In a computing market constantly chasing more agile methods of deploying data, portable container technologies have become the lynchpin in enterprise multicloud strategy with the Kubernetes container orchestration at the helm. Boasting historic growth and popularity among leading cloud vendors, the relatively young technology is proving fundamental within a market transforming as a result of the freedom and experimentation it has enabled. As a shift in favor of hybrid cloud computing prompts cloud leaders to prioritize Kubernetes and, more directly, leverage its capabilities, how will its standardization and widening adoption transform the open-source tool? Moreso, how will Kubernetes continue to transform the market at large? Looking to answer these and other questions, SiliconANGLE is at KubeCon + CloudNativeCon North America 2018, currently underway in Seattle, Washington, with exclusive commentary and interviews from our roving news desk, theCUBE. TheCUBE coverage will begin at 10:30 a.m. PST Tuesday, Dec. 11, and end at 3:30 pm. Thursday, Dec. 13.
  • CNCF Takes Control of Open Source etcd Data Store Project
    The Cloud Native Computing Foundation (CNCF), which oversees the development of Kubernetes, announced today that the open source etcd distributed key value store has now been accepted as a complementary incubation project. The announcement was made at the KubeCon + CloudNativeCon North America 2018 conference today. etcd was developed by CoreOS to provide a reliable way to store data across a cluster of machines. CoreOS was subsequently acquired by Red Hat. At its base level, etcd is written in Go and relies on the Raft consensus algorithm to manage a highly available replicated log to manage everything from recovering from hardware failures to portioning networks.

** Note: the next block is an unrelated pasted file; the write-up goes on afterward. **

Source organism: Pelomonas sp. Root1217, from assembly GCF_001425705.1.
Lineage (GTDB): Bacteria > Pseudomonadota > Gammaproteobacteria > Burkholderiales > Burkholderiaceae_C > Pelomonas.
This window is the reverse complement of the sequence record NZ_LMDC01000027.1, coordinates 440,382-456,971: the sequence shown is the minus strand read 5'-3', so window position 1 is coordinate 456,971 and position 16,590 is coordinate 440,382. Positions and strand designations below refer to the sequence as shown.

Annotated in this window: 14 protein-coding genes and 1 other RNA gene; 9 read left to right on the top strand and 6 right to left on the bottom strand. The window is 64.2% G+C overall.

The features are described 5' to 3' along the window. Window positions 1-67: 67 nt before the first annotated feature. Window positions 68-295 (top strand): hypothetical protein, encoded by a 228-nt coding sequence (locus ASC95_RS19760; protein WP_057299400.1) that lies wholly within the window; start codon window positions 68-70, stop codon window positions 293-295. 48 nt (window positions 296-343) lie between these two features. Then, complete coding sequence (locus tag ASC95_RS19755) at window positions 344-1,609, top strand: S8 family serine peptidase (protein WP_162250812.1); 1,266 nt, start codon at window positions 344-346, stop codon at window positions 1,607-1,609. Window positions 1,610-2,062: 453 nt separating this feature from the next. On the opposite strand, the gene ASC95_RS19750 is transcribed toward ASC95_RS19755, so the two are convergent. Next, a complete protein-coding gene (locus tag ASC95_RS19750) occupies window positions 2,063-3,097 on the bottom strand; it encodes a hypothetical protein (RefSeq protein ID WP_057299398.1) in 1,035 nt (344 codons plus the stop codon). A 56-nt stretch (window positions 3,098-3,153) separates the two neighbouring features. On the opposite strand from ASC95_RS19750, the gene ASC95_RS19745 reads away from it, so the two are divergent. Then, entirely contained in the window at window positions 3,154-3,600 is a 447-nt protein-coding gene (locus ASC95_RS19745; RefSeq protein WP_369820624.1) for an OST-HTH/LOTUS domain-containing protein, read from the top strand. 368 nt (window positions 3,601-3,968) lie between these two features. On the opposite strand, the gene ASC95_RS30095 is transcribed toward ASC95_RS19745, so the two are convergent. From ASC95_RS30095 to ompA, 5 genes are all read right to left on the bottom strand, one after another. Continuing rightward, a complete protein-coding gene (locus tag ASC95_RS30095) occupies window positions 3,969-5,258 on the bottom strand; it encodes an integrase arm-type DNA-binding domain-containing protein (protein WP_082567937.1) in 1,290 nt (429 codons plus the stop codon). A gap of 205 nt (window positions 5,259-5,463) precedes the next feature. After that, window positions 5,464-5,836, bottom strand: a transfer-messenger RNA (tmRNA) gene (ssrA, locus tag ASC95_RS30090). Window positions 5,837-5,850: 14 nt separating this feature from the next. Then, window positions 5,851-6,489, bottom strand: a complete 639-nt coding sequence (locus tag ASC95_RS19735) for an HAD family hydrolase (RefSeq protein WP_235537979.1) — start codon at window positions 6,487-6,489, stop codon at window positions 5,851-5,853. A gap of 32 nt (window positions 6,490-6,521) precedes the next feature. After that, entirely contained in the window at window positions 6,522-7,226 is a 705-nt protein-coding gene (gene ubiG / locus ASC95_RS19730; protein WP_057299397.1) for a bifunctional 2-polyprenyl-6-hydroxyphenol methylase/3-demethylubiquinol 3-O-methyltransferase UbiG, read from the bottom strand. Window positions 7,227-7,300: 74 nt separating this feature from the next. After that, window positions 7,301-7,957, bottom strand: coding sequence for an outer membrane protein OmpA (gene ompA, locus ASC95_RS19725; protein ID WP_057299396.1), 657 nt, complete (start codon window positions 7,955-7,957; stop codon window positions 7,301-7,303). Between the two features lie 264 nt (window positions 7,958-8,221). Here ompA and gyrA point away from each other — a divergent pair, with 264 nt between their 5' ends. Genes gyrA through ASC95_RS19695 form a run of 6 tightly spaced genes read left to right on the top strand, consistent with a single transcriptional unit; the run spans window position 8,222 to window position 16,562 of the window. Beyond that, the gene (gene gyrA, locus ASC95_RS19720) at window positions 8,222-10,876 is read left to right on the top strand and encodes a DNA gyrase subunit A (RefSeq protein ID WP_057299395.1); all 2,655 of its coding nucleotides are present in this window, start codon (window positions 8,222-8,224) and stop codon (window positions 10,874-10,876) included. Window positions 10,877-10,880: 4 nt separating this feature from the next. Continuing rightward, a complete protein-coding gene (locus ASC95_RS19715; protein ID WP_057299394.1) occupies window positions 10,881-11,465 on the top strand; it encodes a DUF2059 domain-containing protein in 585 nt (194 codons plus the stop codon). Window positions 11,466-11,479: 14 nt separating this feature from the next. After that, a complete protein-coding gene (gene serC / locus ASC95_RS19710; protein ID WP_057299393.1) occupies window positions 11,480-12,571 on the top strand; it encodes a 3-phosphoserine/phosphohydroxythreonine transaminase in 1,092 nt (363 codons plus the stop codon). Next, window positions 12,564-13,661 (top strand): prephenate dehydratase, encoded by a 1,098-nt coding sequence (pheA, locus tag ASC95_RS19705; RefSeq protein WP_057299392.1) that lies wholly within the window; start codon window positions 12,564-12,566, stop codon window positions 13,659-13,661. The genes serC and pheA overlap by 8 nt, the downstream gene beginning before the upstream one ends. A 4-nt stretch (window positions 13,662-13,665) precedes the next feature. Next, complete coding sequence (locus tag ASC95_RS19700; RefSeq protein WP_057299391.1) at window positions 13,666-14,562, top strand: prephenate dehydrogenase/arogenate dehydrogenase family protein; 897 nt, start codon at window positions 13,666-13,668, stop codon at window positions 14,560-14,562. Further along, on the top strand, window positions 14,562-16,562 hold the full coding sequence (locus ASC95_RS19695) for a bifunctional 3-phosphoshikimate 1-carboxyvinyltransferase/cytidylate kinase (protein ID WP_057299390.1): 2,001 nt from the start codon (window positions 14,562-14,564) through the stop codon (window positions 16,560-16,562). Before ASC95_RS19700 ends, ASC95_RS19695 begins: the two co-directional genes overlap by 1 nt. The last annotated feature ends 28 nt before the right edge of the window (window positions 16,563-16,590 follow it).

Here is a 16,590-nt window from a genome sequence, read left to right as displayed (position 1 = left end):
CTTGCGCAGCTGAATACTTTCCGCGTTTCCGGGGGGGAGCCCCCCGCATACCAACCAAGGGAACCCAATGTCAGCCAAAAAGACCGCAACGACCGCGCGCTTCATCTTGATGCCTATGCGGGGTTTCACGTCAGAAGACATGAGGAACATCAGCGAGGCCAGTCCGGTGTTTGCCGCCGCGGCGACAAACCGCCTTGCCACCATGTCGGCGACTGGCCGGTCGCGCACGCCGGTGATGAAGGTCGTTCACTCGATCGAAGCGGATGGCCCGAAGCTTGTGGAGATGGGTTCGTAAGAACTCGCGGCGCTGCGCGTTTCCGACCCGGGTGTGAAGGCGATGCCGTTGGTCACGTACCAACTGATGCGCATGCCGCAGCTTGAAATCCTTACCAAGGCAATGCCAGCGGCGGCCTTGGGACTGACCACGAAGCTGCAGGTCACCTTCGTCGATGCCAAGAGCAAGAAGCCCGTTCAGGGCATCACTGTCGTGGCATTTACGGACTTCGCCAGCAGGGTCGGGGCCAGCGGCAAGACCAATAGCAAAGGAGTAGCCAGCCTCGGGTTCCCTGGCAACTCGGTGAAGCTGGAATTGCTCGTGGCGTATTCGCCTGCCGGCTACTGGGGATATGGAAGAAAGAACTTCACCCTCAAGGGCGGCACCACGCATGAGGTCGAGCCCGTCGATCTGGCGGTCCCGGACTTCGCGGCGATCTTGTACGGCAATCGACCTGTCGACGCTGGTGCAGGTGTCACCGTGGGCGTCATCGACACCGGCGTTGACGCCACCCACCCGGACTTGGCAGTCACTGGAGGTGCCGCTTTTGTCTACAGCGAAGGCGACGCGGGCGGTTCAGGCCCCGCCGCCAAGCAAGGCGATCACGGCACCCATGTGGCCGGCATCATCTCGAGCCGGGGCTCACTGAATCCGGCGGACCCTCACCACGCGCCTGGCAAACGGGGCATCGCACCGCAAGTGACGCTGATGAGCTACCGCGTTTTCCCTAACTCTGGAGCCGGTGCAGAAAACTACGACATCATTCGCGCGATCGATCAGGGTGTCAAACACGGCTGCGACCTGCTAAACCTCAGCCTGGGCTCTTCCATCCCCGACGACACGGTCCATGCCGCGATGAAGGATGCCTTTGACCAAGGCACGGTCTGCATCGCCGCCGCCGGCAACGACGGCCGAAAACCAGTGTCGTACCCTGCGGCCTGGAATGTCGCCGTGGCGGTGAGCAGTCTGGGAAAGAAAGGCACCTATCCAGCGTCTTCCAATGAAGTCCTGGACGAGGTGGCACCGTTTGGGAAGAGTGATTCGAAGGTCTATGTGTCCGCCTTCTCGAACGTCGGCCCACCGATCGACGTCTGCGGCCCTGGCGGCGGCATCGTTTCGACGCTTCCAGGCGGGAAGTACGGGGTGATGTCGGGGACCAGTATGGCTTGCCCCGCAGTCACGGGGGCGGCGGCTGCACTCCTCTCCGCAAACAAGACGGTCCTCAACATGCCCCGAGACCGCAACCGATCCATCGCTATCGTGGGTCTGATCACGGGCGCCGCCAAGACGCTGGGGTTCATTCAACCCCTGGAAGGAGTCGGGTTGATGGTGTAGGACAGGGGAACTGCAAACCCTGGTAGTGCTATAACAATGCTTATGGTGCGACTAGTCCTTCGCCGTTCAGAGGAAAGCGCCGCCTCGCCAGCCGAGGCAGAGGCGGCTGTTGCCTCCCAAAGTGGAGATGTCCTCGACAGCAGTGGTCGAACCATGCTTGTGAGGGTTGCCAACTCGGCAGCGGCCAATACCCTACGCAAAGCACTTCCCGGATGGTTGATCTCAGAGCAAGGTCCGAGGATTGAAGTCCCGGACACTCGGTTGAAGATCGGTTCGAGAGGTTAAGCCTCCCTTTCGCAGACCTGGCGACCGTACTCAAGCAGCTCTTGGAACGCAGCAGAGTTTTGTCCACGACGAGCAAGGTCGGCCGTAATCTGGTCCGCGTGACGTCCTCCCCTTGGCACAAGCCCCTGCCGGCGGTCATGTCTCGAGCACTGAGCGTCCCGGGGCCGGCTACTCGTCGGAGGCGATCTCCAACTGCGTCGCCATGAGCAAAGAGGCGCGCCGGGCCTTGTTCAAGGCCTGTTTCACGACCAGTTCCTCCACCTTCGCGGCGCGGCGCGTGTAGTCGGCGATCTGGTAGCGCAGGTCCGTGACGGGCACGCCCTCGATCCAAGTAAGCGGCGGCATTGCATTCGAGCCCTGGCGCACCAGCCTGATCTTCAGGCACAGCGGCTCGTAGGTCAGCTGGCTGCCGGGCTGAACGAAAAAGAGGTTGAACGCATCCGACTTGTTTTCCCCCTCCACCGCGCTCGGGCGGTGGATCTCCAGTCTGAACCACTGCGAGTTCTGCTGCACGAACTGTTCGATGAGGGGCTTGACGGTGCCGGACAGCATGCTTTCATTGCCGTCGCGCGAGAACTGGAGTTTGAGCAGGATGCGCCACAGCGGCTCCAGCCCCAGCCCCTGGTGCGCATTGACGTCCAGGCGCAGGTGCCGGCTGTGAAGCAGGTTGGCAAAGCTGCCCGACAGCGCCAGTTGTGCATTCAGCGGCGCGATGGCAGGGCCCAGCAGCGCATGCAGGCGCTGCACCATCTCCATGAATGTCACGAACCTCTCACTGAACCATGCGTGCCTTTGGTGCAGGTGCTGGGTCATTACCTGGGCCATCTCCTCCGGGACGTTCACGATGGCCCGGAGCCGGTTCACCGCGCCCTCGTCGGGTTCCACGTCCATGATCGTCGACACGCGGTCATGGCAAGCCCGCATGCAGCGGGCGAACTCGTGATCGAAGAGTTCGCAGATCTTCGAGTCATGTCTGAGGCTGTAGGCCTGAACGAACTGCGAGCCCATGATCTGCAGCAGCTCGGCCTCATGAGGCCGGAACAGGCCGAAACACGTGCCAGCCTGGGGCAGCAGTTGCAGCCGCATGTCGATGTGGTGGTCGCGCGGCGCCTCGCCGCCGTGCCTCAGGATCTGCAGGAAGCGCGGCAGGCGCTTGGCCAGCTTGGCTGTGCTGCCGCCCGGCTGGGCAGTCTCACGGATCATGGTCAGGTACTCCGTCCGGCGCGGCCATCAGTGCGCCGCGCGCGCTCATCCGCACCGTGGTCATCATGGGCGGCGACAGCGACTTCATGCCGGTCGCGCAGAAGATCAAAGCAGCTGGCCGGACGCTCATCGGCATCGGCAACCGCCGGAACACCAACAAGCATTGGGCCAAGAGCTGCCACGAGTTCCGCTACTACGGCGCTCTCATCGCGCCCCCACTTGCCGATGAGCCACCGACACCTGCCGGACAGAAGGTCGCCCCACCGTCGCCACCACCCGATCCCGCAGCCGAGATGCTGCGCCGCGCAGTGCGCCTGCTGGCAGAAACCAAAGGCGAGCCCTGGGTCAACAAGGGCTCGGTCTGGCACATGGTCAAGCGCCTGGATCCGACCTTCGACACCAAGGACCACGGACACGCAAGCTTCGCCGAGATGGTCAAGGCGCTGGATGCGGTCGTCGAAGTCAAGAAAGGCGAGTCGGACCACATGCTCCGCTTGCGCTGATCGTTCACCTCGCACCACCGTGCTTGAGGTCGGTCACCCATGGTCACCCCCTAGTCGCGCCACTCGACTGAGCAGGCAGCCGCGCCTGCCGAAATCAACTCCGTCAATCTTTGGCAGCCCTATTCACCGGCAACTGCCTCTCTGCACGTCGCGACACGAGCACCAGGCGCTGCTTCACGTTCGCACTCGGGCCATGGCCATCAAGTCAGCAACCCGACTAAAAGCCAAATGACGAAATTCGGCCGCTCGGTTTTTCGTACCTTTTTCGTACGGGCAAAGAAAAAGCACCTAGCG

• Red Hat donates a key open-source Kubernetes tool to the Cloud Native Computing Foundation
  • The Cloud Native Computing Foundation adds etcd to its open-source stable
    The Cloud Native Computing Foundation (CNCF), the open-source home of projects like Kubernetes and Vitess, today announced that its technical committee has voted to bring a new project on board. That project is etcd, the distributed key-value store that was first developed by CoreOS (now owned by Red Hat, which in turn will soon be owned by IBM). Red Hat has now contributed this project to the CNCF. Etcd, which is written in Go, is already a major component of many Kubernetes deployments, where it functions as a source of truth for coordinating clusters and managing the state of the system. Other open-source projects that use etcd include Cloud Foundry, and companies that use it in production include Alibaba, ING, Pinterest, Uber, The New York Times and Nordstrom.